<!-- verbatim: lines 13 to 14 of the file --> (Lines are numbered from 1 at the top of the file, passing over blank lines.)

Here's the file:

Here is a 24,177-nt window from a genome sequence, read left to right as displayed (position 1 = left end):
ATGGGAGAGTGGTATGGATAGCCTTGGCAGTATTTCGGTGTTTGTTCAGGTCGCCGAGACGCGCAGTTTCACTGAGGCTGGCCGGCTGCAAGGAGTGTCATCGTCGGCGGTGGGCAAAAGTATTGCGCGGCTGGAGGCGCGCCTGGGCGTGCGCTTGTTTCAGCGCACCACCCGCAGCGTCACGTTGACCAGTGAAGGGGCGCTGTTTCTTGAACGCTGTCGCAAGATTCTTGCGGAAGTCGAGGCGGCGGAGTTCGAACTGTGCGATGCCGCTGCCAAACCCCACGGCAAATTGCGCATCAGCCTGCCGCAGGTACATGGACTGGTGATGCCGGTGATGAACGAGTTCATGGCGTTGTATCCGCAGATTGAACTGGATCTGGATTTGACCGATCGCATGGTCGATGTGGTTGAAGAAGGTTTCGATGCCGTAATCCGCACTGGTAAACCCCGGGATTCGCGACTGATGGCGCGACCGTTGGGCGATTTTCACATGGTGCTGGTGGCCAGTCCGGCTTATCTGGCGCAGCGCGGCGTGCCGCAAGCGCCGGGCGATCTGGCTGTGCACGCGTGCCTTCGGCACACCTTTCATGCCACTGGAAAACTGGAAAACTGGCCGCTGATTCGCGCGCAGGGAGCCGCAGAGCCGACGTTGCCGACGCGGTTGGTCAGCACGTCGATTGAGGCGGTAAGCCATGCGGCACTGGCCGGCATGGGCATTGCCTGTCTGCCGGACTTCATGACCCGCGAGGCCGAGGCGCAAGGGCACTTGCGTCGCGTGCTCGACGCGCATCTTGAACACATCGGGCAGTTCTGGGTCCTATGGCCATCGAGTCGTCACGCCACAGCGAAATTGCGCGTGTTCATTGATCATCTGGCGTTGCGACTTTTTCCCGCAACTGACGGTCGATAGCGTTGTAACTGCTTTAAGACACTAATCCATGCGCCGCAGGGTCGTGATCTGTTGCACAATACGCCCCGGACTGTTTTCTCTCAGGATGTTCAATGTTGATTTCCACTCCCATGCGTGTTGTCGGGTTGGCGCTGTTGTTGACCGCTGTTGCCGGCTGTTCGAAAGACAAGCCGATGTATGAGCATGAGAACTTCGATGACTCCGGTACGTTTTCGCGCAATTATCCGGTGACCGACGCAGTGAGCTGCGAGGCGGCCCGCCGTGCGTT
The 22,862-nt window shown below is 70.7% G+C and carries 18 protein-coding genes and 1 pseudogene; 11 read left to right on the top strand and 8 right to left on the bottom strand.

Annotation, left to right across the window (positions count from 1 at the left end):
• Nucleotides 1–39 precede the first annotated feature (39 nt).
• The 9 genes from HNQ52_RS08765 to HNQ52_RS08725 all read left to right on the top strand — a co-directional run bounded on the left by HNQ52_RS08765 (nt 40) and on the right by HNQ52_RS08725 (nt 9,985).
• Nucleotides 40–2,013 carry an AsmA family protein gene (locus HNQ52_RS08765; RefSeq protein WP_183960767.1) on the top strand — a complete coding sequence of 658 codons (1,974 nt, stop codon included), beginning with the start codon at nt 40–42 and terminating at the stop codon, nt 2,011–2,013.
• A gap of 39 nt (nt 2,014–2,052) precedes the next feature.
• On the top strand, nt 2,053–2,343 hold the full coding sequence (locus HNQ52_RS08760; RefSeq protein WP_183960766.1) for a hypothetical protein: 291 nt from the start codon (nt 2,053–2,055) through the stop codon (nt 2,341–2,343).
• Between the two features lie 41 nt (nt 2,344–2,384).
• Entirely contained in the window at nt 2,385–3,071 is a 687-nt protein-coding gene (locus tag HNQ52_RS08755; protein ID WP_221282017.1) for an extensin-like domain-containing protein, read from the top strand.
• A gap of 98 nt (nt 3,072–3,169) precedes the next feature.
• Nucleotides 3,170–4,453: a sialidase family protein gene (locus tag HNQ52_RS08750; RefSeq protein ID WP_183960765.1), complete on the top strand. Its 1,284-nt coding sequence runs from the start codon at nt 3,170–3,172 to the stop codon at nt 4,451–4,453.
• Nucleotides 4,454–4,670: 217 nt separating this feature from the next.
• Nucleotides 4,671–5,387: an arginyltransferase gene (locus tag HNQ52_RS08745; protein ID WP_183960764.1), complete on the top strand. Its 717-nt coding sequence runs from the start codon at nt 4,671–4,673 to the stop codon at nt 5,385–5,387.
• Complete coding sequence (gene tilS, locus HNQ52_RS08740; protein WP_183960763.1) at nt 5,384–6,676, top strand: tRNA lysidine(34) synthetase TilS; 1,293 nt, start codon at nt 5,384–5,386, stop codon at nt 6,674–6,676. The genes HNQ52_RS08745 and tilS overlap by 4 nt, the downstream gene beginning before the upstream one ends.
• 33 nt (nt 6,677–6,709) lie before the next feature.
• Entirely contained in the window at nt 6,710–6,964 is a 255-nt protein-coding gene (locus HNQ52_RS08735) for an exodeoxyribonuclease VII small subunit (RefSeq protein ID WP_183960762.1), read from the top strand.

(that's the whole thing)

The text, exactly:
• Nucleotides 3,170–4,453: a sialidase family protein gene (locus tag HNQ52_RS08750; RefSeq protein ID WP_183960765.1), complete on the top strand. Its 1,284-nt coding sequence runs from the start codon at nt 3,170–3,172 to the stop codon at nt 4,451–4,453.
• Nucleotides 4,454–4,670: 217 nt separating this feature from the next.